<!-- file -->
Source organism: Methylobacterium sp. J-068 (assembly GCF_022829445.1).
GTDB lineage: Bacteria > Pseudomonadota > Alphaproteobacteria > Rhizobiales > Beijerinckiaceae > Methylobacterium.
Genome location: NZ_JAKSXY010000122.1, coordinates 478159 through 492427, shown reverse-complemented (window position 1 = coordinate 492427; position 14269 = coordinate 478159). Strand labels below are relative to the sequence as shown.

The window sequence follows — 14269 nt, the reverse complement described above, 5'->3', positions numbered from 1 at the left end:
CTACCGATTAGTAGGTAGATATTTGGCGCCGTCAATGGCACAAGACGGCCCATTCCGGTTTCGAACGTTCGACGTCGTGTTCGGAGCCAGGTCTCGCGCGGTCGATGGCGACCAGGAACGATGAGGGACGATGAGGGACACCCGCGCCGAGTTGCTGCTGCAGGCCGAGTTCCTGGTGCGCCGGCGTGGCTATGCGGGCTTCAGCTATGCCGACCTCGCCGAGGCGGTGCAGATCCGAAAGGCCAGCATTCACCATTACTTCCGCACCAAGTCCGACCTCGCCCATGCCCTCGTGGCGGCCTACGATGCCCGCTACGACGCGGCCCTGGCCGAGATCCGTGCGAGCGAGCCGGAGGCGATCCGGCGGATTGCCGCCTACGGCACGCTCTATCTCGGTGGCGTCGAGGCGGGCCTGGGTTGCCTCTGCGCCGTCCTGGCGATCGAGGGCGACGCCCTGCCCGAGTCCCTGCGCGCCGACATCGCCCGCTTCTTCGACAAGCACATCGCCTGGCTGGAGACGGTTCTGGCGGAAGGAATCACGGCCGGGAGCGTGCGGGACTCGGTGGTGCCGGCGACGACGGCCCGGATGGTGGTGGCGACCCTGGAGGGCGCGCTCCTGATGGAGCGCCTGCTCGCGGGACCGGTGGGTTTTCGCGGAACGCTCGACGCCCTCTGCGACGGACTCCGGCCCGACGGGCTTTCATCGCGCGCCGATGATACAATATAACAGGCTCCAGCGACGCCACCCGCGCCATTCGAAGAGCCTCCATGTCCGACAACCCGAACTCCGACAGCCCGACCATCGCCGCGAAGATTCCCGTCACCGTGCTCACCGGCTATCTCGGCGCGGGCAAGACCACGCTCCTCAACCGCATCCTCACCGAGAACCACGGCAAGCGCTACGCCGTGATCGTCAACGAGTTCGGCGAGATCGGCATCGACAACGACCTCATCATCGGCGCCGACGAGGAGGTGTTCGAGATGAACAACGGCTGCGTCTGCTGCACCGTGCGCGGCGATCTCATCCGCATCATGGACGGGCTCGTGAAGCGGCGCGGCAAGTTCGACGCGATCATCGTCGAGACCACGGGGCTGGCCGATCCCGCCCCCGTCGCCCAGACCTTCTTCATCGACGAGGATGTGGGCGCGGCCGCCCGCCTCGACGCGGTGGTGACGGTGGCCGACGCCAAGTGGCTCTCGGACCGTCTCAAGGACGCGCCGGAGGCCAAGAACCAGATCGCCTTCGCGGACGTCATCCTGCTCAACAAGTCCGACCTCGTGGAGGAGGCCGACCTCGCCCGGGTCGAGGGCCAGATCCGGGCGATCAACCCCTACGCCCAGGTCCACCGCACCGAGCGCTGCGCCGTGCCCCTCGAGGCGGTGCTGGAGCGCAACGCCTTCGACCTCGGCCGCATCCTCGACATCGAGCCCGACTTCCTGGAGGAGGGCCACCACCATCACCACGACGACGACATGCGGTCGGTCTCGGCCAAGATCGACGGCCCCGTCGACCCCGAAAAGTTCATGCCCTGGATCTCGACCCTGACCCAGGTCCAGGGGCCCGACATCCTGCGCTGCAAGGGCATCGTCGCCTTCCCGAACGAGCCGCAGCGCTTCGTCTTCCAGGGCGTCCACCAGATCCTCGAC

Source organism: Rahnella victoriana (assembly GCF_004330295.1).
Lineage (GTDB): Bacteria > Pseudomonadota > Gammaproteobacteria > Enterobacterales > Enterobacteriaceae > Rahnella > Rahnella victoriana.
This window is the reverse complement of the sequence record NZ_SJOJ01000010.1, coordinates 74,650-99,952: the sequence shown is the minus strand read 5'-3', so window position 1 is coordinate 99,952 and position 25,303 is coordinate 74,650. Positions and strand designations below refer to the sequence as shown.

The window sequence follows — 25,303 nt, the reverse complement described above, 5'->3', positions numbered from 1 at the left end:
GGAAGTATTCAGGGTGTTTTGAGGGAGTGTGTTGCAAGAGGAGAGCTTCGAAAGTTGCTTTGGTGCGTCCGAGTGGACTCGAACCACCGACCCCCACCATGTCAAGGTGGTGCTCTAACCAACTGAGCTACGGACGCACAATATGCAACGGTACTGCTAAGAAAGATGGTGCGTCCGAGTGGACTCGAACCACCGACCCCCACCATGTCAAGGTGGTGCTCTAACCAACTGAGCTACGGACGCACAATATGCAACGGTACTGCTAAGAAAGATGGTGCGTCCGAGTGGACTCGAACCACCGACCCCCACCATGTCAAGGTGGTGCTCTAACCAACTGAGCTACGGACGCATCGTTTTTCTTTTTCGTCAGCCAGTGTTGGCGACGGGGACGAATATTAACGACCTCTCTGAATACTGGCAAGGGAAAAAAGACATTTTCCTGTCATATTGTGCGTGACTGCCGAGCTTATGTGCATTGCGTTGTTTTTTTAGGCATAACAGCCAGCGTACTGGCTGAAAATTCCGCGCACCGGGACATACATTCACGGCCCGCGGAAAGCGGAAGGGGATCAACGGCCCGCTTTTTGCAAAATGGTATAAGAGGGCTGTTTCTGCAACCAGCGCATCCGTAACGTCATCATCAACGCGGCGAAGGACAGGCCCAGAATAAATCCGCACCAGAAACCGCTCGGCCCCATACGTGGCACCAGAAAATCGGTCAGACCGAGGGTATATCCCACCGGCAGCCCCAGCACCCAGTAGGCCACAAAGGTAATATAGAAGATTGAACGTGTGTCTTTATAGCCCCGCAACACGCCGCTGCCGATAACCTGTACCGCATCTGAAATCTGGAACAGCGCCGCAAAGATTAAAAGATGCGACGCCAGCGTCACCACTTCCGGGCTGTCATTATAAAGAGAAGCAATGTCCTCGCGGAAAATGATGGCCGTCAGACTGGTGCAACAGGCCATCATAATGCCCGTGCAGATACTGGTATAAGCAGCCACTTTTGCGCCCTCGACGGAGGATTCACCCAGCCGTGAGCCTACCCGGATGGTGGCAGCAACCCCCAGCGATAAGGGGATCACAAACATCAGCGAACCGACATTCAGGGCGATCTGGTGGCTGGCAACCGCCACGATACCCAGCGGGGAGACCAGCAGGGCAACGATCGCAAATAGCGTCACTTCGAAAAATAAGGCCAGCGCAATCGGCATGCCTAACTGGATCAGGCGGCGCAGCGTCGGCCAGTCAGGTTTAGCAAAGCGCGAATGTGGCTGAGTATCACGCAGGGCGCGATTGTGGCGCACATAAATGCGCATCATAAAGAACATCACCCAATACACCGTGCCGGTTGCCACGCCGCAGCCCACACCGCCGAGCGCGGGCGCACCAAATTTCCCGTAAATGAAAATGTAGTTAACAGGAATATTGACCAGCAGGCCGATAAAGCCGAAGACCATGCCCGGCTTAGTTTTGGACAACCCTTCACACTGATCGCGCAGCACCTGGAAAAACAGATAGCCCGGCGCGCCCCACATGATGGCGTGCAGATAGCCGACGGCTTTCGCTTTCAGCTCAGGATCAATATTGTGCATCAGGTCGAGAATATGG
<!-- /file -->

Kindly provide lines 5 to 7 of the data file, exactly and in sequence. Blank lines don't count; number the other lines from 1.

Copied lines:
CTACCGATTAGTAGGTAGATATTTGGCGCCGTCAATGGCACAAGACGGCCCATTCCGGTTTCGAACGTTCGACGTCGTGTTCGGAGCCAGGTCTCGCGCGGTCGATGGCGACCAGGAACGATGAGGGACGATGAGGGACACCCGCGCCGAGTTGCTGCTGCAGGCCGAGTTCCTGGTGCGCCGGCGTGGCTATGCGGGCTTCAGCTATGCCGACCTCGCCGAGGCGGTGCAGATCCGAAAGGCCAGCATTCACCATTACTTCCGCACCAAGTCCGACCTCGCCCATGCCCTCGTGGCGGCCTACGATGCCCGCTACGACGCGGCCCTGGCCGAGATCCGTGCGAGCGAGCCGGAGGCGATCCGGCGGATTGCCGCCTACGGCACGCTCTATCTCGGTGGCGTCGAGGCGGGCCTGGGTTGCCTCTGCGCCGTCCTGGCGATCGAGGGCGACGCCCTGCCCGAGTCCCTGCGCGCCGACATCGCCCGCTTCTTCGACAAGCACATCGCCTGGCTGGAGACGGTTCTGGCGGAAGGAATCACGGCCGGGAGCGTGCGGGACTCGGTGGTGCCGGCGACGACGGCCCGGATGGTGGTGGCGACCCTGGAGGGCGCGCTCCTGATGGAGCGCCTGCTCGCGGGACCGGTGGGTTTTCGCGGAACGCTCGACGCCCTCTGCGACGGACTCCGGCCCGACGGGCTTTCATCGCGCGCCGATGATACAATATAACAGGCTCCAGCGACGCCACCCGCGCCATTCGAAGAGCCTCCATGTCCGACAACCCGAACTCCGACAGCCCGACCATCGCCGCGAAGATTCCCGTCACCGTGCTCACCGGCTATCTCGGCGCGGGCAAGACCACGCTCCTCAACCGCATCCTCACCGAGAACCACGGCAAGCGCTACGCCGTGATCGTCAACGAGTTCGGCGAGATCGGCATCGACAACGACCTCATCATCGGCGCCGACGAGGAGGTGTTCGAGATGAACAACGGCTGCGTCTGCTGCACCGTGCGCGGCGATCTCATCCGCATCATGGACGGGCTCGTGAAGCGGCGCGGCAAGTTCGACGCGATCATCGTCGAGACCACGGGGCTGGCCGATCCCGCCCCCGTCGCCCAGACCTTCTTCATCGACGAGGATGTGGGCGCGGCCGCCCGCCTCGACGCGGTGGTGACGGTGGCCGACGCCAAGTGGCTCTCGGACCGTCTCAAGGACGCGCCGGAGGCCAAGAACCAGATCGCCTTCGCGGACGTCATCCTGCTCAACAAGTCCGACCTCGTGGAGGAGGCCGACCTCGCCCGGGTCGAGGGCCAGATCCGGGCGATCAACCCCTACGCCCAGGTCCACCGCACCGAGCGCTGCGCCGTGCCCCTCGAGGCGGTGCTGGAGCGCAACGCCTTCGACCTCGGCCGCATCCTCGACATCGAGCCCGACTTCCTGGAGGAGGGCCACCACCATCACCACGACGACGACATGCGGTCGGTCTCGGCCAAGATCGACGGCCCCGTCGACCCCGAAAAGTTCATGCCCTGGATCTCGACCCTGACCCAGGTCCAGGGGCCCGACATCCTGCGCTGCAAGGGCATCGTCGCCTTCCCGAACGAGCCGCAGCGCTTCGTCTTCCAGGGCGTCCACCAGATCCTCGAC

Source organism: Rahnella victoriana (assembly GCF_004330295.1).
Lineage (GTDB): Bacteria > Pseudomonadota > Gammaproteobacteria > Enterobacterales > Enterobacteriaceae > Rahnella > Rahnella victoriana.